Monday, October 09, 2006

Farm subsidies - waste or investment?

There is a perception out there that average farmers, like yours truely, are getting rich off government subsidy payments. We get money for growing more corn, but get money for not growing corn; we get money for disasters, and we get money to prevent disasters. Overall, the idea is that us farmers get a lot of money from the government, and this isn't fair to the rest of society, especially if a few big farmers get most of the loot.

First of all, I for one would be glad if we didn't have the government involved as much as they are. There is a real market shifting dynamic from the government programs which add artificial barriers and doors to the marketplace. Having said that, it is something that is foisted upon us, and commodity farmers, growers of corn, soybeans, wheat, cotton, rice, etc, can not easily operate without them. The marketplace has grown around these subsidies such that expenses are built in to take advantage of the government loot; it just goes through our hands and into the hands of others, such as land rent, inputs, and machinery.

My belief, and that of many other farmers here in The South of Iowa, is that we are subsidized by the government to provide cheap food to the masses. We can produce food for less than typical levels of production costs because we are subsidized. It allows processors the opportunity to buy grains at lower prices, which benefit them and their customers. Basically put, the farmer isn't getting rich off the subsidies, the general public is benefiting.

A great place to find out more about subsidies (albeit a site with a slant toward eliminating them) is the Environmental Working Group's site. They undertook a big project a few years ago to obtain agricultural payments since 1996 from the USDA. One can look up a particular farmer and find out how much they are making. I'm not afraid to make mine known to anyone who wants to see it.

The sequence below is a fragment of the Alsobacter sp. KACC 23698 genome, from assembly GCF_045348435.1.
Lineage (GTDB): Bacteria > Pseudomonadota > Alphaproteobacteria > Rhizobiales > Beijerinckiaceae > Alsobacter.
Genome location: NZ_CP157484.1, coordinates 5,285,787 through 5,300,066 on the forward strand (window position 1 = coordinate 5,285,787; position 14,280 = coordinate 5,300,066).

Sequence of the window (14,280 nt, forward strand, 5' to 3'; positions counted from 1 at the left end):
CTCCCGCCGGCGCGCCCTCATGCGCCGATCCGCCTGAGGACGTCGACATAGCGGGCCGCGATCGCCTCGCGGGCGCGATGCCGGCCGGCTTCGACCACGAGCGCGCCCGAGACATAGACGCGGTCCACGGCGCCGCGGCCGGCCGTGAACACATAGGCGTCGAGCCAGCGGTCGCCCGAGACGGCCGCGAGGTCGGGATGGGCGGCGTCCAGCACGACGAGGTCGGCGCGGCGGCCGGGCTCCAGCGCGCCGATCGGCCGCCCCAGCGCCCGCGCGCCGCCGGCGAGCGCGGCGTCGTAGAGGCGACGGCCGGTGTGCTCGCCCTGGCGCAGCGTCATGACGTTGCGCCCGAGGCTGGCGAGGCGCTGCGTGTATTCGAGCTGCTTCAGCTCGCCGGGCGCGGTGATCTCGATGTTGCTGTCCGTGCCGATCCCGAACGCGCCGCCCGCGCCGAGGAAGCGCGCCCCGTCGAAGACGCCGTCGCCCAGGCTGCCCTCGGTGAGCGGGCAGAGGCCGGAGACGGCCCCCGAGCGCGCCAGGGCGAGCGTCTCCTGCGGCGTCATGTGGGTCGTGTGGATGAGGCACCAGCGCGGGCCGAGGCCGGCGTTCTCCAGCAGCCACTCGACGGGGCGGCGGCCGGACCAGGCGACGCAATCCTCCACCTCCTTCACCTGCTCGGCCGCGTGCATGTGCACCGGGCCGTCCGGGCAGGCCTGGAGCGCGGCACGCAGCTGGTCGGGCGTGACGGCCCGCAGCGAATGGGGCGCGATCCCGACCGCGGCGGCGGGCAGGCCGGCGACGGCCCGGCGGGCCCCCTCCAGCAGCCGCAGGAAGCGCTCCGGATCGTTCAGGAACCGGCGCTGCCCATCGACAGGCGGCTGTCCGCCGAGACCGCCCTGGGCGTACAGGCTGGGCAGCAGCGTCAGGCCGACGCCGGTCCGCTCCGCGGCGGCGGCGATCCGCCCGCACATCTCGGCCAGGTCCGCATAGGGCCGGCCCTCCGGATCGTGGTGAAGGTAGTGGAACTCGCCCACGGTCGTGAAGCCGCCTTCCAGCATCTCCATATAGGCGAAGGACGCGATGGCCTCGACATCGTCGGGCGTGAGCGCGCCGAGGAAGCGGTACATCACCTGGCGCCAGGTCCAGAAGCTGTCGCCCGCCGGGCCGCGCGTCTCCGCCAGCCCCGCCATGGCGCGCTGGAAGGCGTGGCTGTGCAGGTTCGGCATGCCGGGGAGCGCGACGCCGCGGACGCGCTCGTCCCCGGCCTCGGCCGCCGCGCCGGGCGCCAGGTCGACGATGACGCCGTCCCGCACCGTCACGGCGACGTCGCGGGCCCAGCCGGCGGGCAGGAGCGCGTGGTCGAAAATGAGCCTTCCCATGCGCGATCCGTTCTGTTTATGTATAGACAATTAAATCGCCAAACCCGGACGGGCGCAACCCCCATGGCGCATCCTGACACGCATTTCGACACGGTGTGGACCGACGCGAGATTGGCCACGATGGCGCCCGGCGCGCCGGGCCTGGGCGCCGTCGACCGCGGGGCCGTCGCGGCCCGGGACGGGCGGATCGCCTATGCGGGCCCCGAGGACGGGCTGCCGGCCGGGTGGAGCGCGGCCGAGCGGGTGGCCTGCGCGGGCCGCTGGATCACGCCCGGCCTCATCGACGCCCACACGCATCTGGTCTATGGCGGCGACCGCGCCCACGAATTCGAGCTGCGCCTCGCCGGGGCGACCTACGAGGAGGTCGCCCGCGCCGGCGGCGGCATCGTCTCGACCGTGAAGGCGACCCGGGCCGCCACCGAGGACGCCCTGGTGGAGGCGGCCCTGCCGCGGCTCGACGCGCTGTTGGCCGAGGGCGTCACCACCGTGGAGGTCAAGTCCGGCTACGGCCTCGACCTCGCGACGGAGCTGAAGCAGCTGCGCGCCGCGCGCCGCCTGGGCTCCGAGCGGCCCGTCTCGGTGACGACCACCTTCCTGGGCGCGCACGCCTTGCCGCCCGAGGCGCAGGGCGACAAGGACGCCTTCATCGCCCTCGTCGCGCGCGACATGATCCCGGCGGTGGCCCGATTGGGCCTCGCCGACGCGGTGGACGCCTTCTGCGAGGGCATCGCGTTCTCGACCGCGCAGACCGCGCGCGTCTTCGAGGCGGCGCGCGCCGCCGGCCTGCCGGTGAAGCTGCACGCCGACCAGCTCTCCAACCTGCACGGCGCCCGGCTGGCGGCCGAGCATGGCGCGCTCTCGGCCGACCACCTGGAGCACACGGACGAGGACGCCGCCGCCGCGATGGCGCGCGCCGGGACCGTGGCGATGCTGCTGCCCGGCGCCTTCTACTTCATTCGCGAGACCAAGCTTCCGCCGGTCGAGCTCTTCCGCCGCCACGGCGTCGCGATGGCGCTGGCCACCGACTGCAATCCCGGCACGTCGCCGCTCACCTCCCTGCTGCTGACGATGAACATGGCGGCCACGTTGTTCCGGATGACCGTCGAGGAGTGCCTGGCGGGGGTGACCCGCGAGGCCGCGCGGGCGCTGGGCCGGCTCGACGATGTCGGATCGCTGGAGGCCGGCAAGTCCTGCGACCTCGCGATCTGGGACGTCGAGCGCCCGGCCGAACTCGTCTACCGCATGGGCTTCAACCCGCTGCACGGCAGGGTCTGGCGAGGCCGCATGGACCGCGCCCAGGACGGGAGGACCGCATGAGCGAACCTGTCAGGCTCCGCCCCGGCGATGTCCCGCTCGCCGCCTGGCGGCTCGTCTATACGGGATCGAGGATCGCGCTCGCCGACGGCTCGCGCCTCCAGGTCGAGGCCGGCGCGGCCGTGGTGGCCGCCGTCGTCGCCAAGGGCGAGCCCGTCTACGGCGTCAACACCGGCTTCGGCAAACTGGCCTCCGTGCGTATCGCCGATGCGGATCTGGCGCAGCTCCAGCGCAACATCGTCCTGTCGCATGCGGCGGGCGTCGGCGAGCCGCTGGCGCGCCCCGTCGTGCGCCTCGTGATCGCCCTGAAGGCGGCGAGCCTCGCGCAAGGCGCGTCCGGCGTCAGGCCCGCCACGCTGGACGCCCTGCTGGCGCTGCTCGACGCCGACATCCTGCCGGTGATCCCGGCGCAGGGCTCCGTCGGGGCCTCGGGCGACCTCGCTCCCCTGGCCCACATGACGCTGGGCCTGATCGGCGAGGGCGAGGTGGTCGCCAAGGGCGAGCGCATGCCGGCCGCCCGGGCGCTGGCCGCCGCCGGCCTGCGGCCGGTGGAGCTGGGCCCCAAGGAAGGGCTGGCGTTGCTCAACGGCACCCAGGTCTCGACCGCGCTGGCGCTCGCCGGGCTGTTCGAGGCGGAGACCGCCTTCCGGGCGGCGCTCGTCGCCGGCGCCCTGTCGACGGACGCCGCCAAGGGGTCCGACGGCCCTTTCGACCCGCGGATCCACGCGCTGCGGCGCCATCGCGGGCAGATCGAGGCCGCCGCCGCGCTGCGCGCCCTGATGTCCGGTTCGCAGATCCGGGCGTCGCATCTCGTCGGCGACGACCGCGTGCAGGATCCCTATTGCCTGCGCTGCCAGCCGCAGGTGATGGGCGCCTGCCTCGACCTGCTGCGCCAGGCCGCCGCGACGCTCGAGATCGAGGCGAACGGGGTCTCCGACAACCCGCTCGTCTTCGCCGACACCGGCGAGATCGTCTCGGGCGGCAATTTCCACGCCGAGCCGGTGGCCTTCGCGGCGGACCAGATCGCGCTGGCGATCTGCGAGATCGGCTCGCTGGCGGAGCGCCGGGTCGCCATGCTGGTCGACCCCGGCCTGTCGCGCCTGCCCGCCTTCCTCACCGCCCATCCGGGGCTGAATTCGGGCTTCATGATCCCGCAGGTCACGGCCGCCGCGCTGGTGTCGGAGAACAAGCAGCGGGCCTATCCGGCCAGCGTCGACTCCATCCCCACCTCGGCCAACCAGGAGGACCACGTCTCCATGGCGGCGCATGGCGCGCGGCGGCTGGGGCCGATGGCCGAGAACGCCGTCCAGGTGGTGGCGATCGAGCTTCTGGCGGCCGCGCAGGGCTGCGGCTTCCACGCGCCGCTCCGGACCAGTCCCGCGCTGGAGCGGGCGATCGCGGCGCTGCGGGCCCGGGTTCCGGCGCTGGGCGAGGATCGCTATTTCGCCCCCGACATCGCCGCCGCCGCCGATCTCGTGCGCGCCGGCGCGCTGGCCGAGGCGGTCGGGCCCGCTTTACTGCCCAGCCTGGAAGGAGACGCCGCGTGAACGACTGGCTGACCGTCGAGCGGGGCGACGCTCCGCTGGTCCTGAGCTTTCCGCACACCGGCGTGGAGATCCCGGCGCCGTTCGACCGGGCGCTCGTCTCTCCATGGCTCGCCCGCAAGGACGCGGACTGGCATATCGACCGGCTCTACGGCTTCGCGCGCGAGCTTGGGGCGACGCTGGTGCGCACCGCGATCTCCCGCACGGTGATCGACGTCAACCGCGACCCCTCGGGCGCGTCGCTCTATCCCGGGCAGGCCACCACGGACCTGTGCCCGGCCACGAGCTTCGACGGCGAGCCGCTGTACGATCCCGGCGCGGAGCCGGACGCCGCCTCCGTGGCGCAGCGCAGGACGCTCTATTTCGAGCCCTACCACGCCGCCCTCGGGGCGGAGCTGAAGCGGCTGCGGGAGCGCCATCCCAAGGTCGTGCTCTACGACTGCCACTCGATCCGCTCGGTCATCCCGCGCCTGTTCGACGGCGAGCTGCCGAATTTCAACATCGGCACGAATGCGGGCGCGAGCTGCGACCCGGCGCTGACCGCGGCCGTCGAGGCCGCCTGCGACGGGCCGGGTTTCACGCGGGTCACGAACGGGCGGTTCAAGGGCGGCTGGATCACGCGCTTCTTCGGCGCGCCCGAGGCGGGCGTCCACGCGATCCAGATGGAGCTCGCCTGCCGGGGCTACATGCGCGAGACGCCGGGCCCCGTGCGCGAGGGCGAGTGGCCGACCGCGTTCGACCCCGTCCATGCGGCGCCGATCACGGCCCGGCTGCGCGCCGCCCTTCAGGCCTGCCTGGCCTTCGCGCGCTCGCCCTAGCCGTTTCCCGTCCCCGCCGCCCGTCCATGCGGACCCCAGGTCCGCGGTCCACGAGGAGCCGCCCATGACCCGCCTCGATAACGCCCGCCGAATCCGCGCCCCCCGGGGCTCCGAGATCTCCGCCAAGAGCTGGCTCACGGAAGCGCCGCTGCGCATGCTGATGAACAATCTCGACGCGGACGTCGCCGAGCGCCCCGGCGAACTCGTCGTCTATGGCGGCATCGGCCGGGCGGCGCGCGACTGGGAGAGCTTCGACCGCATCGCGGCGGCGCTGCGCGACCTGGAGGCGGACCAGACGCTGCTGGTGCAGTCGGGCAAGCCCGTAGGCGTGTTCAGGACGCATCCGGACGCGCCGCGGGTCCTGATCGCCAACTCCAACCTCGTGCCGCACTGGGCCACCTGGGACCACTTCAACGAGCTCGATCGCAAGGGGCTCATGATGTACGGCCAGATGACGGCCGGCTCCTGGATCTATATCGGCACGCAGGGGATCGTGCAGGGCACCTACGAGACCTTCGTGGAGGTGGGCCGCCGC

However, when one totals up the amount of subsidy spending in, say, 2004, and divide that by the national population, we are all getting cheap food for, well, a bargain. According to the EWG, 12.5 billion dollars were spent on commodity, conservation, and disaster payments that year. Estimating our population to be around 295 million at the time, that works out to around $42.37/capita. That means you pay about 42 bucks a year to get the cheapest, safest, and most convenient food in the world.

(One could also point to obesity and say you get what you pay for, and I wouldn't disagree with that statement, either. I didn't say we had the highest quality food, just the cheapest and safest. Not too many cases of food poisoning from Mt. Dew, you know.)

So, the next time you complain about food prices at Dahls or some other foo-foo grocery store, think about this; your tax dollars are actually lowering the cost of the food you eat.


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